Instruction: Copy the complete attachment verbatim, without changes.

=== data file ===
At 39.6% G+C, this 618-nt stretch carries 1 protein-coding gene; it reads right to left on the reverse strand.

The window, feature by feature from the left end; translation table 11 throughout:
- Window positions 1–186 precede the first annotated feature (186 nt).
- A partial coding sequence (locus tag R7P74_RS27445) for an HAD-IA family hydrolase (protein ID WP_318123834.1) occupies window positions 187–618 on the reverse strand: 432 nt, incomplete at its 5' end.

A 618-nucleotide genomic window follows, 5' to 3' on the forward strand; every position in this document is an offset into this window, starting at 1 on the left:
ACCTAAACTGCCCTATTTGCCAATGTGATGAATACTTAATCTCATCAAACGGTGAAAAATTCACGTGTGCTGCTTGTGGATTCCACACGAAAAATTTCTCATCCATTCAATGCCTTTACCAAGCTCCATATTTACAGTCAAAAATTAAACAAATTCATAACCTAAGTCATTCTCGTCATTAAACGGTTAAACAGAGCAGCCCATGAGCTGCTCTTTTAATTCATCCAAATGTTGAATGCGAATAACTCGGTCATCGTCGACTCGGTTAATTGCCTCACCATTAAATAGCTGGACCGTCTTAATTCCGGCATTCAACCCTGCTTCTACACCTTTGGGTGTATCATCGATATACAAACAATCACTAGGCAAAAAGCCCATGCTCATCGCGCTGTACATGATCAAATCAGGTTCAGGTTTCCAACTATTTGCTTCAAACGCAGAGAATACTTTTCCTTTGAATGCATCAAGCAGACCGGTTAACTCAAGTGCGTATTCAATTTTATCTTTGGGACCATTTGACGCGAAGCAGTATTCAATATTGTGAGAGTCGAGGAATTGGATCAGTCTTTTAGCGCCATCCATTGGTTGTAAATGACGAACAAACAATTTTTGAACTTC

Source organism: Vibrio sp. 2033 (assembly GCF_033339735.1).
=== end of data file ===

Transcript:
At 39.6% G+C, this 618-nt stretch carries 1 protein-coding gene; it reads right to left on the reverse strand.

The window, feature by feature from the left end; translation table 11 throughout:
- Window positions 1–186 precede the first annotated feature (186 nt).
- A partial coding sequence (locus tag R7P74_RS27445) for an HAD-IA family hydrolase (protein ID WP_318123834.1) occupies window positions 187–618 on the reverse strand: 432 nt, incomplete at its 5' end.

A 618-nucleotide genomic window follows, 5' to 3' on the forward strand; every position in this document is an offset into this window, starting at 1 on the left:
ACCTAAACTGCCCTATTTGCCAATGTGATGAATACTTAATCTCATCAAACGGTGAAAAATTCACGTGTGCTGCTTGTGGATTCCACACGAAAAATTTCTCATCCATTCAATGCCTTTACCAAGCTCCATATTTACAGTCAAAAATTAAACAAATTCATAACCTAAGTCATTCTCGTCATTAAACGGTTAAACAGAGCAGCCCATGAGCTGCTCTTTTAATTCATCCAAATGTTGAATGCGAATAACTCGGTCATCGTCGACTCGGTTAATTGCCTCACCATTAAATAGCTGGACCGTCTTAATTCCGGCATTCAACCCTGCTTCTACACCTTTGGGTGTATCATCGATATACAAACAATCACTAGGCAAAAAGCCCATGCTCATCGCGCTGTACATGATCAAATCAGGTTCAGGTTTCCAACTATTTGCTTCAAACGCAGAGAATACTTTTCCTTTGAATGCATCAAGCAGACCGGTTAACTCAAGTGCGTATTCAATTTTATCTTTGGGACCATTTGACGCGAAGCAGTATTCAATATTGTGAGAGTCGAGGAATTGGATCAGTCTTTTAGCGCCATCCATTGGTTGTAAATGACGAACAAACAATTTTTGAACTTC

Source organism: Vibrio sp. 2033 (assembly GCF_033339735.1).